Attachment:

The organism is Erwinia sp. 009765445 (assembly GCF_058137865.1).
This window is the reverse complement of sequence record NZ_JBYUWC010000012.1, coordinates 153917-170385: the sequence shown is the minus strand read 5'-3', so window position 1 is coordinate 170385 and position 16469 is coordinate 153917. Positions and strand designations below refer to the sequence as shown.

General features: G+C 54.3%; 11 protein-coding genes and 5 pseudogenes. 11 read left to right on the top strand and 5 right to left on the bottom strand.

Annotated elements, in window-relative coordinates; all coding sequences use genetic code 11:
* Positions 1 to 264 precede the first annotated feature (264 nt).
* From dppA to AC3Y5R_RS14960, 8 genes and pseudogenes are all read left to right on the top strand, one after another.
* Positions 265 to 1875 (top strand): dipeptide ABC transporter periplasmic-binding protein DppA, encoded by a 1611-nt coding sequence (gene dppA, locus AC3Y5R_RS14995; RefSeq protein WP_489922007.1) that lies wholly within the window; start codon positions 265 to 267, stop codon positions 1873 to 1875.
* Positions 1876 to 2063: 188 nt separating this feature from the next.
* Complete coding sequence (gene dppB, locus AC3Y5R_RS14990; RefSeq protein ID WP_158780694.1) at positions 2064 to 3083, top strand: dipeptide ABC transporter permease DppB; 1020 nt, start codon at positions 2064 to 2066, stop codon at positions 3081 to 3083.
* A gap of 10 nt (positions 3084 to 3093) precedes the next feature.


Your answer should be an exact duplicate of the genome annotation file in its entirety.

The organism is Erwinia sp. 009765445 (assembly GCF_058137865.1).
This window is the reverse complement of sequence record NZ_JBYUWC010000012.1, coordinates 153917-170385: the sequence shown is the minus strand read 5'-3', so window position 1 is coordinate 170385 and position 16469 is coordinate 153917. Positions and strand designations below refer to the sequence as shown.

General features: G+C 54.3%; 11 protein-coding genes and 5 pseudogenes. 11 read left to right on the top strand and 5 right to left on the bottom strand.

Annotated elements, in window-relative coordinates; all coding sequences use genetic code 11:
* Positions 1 to 264 precede the first annotated feature (264 nt).
* From dppA to AC3Y5R_RS14960, 8 genes and pseudogenes are all read left to right on the top strand, one after another.
* Positions 265 to 1875 (top strand): dipeptide ABC transporter periplasmic-binding protein DppA, encoded by a 1611-nt coding sequence (gene dppA, locus AC3Y5R_RS14995; RefSeq protein WP_489922007.1) that lies wholly within the window; start codon positions 265 to 267, stop codon positions 1873 to 1875.
* Positions 1876 to 2063: 188 nt separating this feature from the next.
* Complete coding sequence (gene dppB, locus AC3Y5R_RS14990; RefSeq protein ID WP_158780694.1) at positions 2064 to 3083, top strand: dipeptide ABC transporter permease DppB; 1020 nt, start codon at positions 2064 to 2066, stop codon at positions 3081 to 3083.
* A gap of 10 nt (positions 3084 to 3093) precedes the next feature.